Let’s jump in.
For our third issue, it has been an absolute joy to collaborate with writer and artist Erin Clark, author of If You Really Love Me, Throw Me Off the Mountain. Erin’s work across film, self portraiture, creative nonfiction, and fiction is a reclaiming of disability in narrative, which is historically and commonly extracted and misused in all areas of art and media. Let Erin’s The Queen of Cups transport you from quarantine life to another shore.
This month’s featured art, Justice for all, features the spectacularly powerful work of contemporary artist Sara Rahbar. A passionate animal rights activist and deeply kind human, Sara says of her work: “Separation and belonging have been persistent themes throughout my life. Reflecting this idea, I attach pieces together until they form a solid unit each belonging to the other. My point of entry as a mixed-media artist has been purposing various types of textiles, wood, bronze and collected objects in ways that present different aspects of their inherent physical characteristics, revealing them in unexpected, unseen ways.”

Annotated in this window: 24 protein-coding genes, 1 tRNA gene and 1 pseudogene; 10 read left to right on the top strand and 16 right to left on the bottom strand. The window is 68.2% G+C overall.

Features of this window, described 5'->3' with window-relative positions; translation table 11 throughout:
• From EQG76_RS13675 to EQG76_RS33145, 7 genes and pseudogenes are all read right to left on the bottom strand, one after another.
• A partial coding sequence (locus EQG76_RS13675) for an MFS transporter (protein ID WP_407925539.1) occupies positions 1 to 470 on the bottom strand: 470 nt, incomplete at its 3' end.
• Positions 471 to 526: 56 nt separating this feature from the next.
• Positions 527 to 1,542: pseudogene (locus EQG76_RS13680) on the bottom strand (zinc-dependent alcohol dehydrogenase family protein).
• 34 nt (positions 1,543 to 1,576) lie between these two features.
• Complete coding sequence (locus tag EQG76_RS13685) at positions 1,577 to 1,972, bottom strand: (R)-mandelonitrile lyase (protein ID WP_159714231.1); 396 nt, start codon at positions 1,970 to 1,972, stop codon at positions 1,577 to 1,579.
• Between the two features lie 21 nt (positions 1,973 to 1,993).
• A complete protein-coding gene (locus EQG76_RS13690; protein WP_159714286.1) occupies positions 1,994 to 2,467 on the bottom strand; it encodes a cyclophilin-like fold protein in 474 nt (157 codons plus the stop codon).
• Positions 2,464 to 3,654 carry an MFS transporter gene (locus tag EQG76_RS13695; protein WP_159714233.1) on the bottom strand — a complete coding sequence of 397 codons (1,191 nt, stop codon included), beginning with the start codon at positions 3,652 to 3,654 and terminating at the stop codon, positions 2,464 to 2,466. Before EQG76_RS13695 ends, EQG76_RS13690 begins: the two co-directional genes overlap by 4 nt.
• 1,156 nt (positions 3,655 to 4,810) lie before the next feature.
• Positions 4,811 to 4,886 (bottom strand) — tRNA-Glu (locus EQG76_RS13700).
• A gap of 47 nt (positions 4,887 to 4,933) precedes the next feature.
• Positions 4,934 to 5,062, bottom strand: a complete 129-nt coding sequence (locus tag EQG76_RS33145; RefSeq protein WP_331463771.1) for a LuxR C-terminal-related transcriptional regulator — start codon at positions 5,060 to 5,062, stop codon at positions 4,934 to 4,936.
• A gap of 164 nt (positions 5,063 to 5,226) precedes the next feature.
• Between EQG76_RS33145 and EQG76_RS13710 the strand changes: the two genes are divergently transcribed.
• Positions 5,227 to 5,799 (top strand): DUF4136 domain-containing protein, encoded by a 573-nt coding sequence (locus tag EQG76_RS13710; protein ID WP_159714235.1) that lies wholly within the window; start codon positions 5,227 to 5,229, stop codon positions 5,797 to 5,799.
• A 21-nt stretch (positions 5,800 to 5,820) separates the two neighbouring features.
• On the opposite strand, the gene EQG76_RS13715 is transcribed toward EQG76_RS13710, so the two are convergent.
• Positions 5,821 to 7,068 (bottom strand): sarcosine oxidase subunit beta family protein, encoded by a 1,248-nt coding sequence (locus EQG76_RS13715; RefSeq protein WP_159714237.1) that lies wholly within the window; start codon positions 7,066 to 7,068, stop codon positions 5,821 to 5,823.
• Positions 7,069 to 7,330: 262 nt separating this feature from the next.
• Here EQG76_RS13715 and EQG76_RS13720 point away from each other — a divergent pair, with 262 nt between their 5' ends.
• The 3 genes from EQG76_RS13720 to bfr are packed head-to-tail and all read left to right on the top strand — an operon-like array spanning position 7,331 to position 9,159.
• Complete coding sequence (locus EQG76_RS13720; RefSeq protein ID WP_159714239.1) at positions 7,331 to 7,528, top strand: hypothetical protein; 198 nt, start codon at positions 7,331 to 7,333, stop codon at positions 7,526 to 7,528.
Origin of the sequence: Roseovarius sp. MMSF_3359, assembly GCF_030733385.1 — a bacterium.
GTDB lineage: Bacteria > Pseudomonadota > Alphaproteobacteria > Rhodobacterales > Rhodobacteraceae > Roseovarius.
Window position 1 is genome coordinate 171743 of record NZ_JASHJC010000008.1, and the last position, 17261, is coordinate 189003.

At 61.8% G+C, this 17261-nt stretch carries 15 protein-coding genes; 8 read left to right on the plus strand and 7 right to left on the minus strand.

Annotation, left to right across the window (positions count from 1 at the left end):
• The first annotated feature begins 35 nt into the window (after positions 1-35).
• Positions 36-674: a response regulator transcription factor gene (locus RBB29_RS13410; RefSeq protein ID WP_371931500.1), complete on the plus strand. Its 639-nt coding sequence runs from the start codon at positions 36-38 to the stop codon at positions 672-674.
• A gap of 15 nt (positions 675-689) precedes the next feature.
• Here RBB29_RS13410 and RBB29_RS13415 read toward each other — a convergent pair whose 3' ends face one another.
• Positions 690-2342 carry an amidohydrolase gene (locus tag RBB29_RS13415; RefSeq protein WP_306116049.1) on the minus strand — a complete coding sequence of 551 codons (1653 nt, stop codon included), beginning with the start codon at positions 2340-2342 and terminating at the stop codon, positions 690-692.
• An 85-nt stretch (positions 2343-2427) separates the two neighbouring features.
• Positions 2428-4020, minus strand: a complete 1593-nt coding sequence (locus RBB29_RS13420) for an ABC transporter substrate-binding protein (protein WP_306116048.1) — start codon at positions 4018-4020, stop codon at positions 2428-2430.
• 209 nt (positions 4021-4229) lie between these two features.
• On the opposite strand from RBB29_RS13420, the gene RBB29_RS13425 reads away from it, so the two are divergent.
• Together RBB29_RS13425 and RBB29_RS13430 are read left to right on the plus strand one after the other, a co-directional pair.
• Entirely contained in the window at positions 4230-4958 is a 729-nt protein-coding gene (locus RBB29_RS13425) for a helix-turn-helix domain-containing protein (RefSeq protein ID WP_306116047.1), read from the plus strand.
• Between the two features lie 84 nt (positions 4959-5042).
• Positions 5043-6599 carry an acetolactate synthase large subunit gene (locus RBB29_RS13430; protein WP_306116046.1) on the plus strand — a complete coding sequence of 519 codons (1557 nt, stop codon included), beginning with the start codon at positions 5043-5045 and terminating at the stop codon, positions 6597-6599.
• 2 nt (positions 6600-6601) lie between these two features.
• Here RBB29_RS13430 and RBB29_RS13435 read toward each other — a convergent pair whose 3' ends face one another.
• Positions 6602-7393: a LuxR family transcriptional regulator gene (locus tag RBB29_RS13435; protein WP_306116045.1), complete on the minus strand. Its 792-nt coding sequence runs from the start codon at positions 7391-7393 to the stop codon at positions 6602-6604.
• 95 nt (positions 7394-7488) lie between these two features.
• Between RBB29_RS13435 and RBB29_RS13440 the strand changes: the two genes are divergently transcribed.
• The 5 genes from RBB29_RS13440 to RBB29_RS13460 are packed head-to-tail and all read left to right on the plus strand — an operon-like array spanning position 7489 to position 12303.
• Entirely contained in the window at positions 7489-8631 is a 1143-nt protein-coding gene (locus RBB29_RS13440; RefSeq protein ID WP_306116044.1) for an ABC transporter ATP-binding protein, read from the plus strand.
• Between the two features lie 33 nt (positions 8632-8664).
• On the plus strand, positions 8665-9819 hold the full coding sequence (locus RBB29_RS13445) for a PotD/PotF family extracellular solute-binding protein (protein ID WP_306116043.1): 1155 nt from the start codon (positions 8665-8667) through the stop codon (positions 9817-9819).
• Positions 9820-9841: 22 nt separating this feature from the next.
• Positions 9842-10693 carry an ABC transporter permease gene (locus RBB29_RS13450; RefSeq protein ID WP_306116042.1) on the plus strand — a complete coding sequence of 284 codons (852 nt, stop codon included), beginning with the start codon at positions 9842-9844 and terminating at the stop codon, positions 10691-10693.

Check out the Issue 3 highlights from our current team of writers and artists below.
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With our galactic gratitude,
and the Corporeal Writing Squad
Issue 3 Highlights
In every issue of Khôra, we feature the work of a curated team of four writers and four artists. This team will change every four months. In addition, we feature the work of one groundbreaking writer and one visual artist.
Here’s what we’re excited about in Issue 3:
The Queen of Cups by featured writer Erin Clark / film by Erin Clark
Writer and multimedia artist Erin Clark is the featured writer for Issue 3. Erin is the author of If You Really Love Me, Throw Me Off the Mountain and co-author of the upcoming Breakup Artist. She is a Canadian world-traveller, world champion and record holder as a parapole athlete, and, as a paragliding pilot, Erin has a wheelchair that can fly.
“The Queen of Cups sits on a throne at the edge of the water. Waves lick her toes and she holds a chalice and symbolizes things. What I always think when I see this tarot card is: someone had to bring in that throne…”
Read The Queen of Cups.
birdgirl by Shane Rowlands / artwork by Lori Lorion
Note: Shane’s piece includes the subject of someone who leaves the world by their own hands. We wanted to mention the sensitive nature of the content to our community.
“Not long after we arrived in Australia, I drew a picture. I know this because my mother kept it and I have it now. Dusty it sits downstairs on top of a chest of drawers. A fading buttery card inside a simple square wooden frame…”